Nicola here. One of our lockdown activities during this period of self-isolation has been to have a weekly film night (or sometimes a double bill!) it’s been great to catch up with some of the new movies that are out, some TV series I hadn’t yet seen, and some old favourites too. My viewing has included Knives Out, a sort of post-modern Agatha Christie style whodunnit with more twists than a roller coaster and Daniel Craig doing a bizarre accent, and Yesterday, a sweet and funny time -travel romance that I loved.
Costume drama has always been my catnip though, so the first film I streamed was the new version of Jane Austen’s Emma. Wench Andrea has already blogged about the film here so I’m not going to give my own take on it, especially as I agree with practically everything she said! New versions of Jane Austen’s books seem to come along more regularly than trains these days and it’s always interesting to see what new angle can possibly be taken. In the case of Emma, it really did feel like a film for the Instagram generation with every shot so beautifully curated. Unlike some viewers I did enjoy the fact that there wasn’t such an age disparity between Emma and Mr Knightley as there was in the book, and the sexual tension between the two of them was hot enough to burn down a Regency stately home!
Meanwhile over on the TV we’ve had, in swift succession, Andrew Davies’ version of Sanditon, completing one of Jane Austen’s unfinished novels in a way that surely she would not have done herself, and Belgravia, a Victorian-set costume drama by Julian Fellowes. Both have had very mixed reviews. Belgravia had twists aplenty but people were always going to compare it to Downton Abbey, but I must admit I like Gosford Park the best of Julian Fellowes’ creations. Sanditon caused huge controversy. Some people loved it but hated the ending; others didn’t like it at all because they felt it wasn’t true to Jane Austen. Some viewers really enjoyed it all. I thought it was great fun and loved the way it had so many Georgette Heyer tropes in it including a classic carriage chase to prevent an elopement.
Which sends me off on a slight tangent. Why aren’t there more films made from Georgette Heyer’s books or based on other historical romances? Is it because they have to be “literary” adaptations in order to be considered to have merit? We get Austen and Thackeray and the Brontes, which is great, but wouldn’t it be interesting to have something different? And whilst I don’t dispute either Andrew Davies or Julian Fellowes ability with a screenplay, it might be refreshing if someone else got a chance.
Against the theory of costume dramas needing to be based on literary books is the fact that there have been adaptations of Phillipa Gregory’s hugely successful novels and also series such as the Borgias and Versailles, with varying degrees of historical accuracy.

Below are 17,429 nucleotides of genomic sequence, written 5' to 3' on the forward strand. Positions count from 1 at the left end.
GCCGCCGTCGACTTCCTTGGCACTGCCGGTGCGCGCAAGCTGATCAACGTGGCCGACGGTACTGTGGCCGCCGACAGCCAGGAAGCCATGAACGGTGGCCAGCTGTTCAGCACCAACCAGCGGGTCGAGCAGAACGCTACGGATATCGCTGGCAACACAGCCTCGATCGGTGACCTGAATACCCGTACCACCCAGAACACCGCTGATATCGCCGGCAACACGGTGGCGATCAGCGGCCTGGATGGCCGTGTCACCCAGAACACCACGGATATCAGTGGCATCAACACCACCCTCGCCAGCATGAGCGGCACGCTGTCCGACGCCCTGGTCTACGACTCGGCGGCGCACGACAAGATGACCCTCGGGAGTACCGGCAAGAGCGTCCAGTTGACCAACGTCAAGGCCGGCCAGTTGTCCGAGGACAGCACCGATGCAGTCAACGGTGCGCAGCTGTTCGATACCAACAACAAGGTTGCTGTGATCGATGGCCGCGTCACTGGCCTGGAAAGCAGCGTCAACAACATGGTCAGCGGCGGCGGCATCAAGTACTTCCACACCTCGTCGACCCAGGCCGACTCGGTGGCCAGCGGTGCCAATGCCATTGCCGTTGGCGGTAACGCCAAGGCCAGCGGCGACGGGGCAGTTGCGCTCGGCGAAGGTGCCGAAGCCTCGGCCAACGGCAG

Anyway, all this movie-watching set me wondering whether costume dramas are still as good as in “the old days.” I suspect that I view older films and TV shows with a sort of nostalgia, especially if they were childhood or other favourites. I adored the first TV version of Poldark when I was a child but I don’t know if it would stand up to scrutiny now even if I will always feel affection for it. There’s recently been a brilliant BBC TV series with the film critic Mark Kermode called “Secrets of Cinema” where he examines different styles of film, from spy movies to horror, to romantic comedies. It’s fascinating to watch him explore the themes of these different genres and the programme he made about historical films was no exception. From Charles Laughton as Henry VIII in the 1930s film The Private Life of Henry VIII to Olivia Coleman as Queen Anne in The Favourite, he considered our obsession with British history as a huge soap opera type story.
One of the popular historic periods he talked about was the Tudors, and there were some classic films there – A Man for all Seasons, The Sea Hawk, Anne of a Thousand Days and of course the many variations on the stories of Mary Queen of Scots and her cousin Elizabeth I. Elizabeth is a perennially fascinating character – I’ve written abut her myself in my new book The Forgotten Sister. To me Elizabeth at the movies feels a bit like Jane Austen at the movies – there’s always a new version coming along!
Whether the old costume dramas are better than the new ones probably comes down to storytelling in the end. It doesn’t matter if a book or a movie or a TV series is new or an old favourite. It’s all about the characters, the story and how we relate to it. For me, humour in a film is usually a bonus. It’s one of the reasons I enjoyed Emma, and of course Jane Austen’s original books have wonderful dialogue and dry humour in them. It probably explains why I preferred Joseph Fiennes in Shakespeare in Love to his role as Robert Dudley in the 1998 film Elizabeth: Shakespeare in Love was funny and Judi Dench stole the show as Elizabeth I.
Yesterday the hashtag #5PerfectMovies was trending on Twitter. Not many of the nominations I saw were for historical shows or movies so I thought it would be fun to do our own version here and ask for your five (or whatever number you like) favourite – or perfect – historical films and shows. So whether that’s Robin Hood, Victoria or The Vikings, please share your choices!